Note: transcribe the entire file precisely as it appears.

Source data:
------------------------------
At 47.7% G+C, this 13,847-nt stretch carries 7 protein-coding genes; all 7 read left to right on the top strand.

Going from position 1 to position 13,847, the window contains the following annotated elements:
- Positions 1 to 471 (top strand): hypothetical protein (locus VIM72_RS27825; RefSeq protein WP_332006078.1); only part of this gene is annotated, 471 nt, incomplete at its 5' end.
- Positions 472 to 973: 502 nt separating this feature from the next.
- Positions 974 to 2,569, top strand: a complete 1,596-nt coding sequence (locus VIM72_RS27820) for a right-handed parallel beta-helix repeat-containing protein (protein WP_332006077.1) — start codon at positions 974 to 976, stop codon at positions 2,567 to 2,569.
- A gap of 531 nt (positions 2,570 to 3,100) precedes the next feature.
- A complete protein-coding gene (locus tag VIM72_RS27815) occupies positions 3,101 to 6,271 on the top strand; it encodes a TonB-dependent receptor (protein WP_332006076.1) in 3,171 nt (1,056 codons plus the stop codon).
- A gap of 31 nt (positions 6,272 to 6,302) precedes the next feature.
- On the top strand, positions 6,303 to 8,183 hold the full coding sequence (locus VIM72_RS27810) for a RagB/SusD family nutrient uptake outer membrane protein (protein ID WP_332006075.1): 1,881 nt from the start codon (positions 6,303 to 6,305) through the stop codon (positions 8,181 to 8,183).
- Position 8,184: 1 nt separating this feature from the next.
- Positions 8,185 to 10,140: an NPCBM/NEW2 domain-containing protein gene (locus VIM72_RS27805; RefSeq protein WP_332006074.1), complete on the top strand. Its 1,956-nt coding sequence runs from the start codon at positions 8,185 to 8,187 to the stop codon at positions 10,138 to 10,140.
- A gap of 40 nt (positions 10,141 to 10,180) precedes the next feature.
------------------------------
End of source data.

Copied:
At 47.7% G+C, this 13,847-nt stretch carries 7 protein-coding genes; all 7 read left to right on the top strand.

Going from position 1 to position 13,847, the window contains the following annotated elements:
- Positions 1 to 471 (top strand): hypothetical protein (locus VIM72_RS27825; RefSeq protein WP_332006078.1); only part of this gene is annotated, 471 nt, incomplete at its 5' end.
- Positions 472 to 973: 502 nt separating this feature from the next.
- Positions 974 to 2,569, top strand: a complete 1,596-nt coding sequence (locus VIM72_RS27820) for a right-handed parallel beta-helix repeat-containing protein (protein WP_332006077.1) — start codon at positions 974 to 976, stop codon at positions 2,567 to 2,569.
- A gap of 531 nt (positions 2,570 to 3,100) precedes the next feature.
- A complete protein-coding gene (locus tag VIM72_RS27815) occupies positions 3,101 to 6,271 on the top strand; it encodes a TonB-dependent receptor (protein WP_332006076.1) in 3,171 nt (1,056 codons plus the stop codon).
- A gap of 31 nt (positions 6,272 to 6,302) precedes the next feature.
- On the top strand, positions 6,303 to 8,183 hold the full coding sequence (locus VIM72_RS27810) for a RagB/SusD family nutrient uptake outer membrane protein (protein ID WP_332006075.1): 1,881 nt from the start codon (positions 6,303 to 6,305) through the stop codon (positions 8,181 to 8,183).
- Position 8,184: 1 nt separating this feature from the next.
- Positions 8,185 to 10,140: an NPCBM/NEW2 domain-containing protein gene (locus VIM72_RS27805; RefSeq protein WP_332006074.1), complete on the top strand. Its 1,956-nt coding sequence runs from the start codon at positions 8,185 to 8,187 to the stop codon at positions 10,138 to 10,140.
- A gap of 40 nt (positions 10,141 to 10,180) precedes the next feature.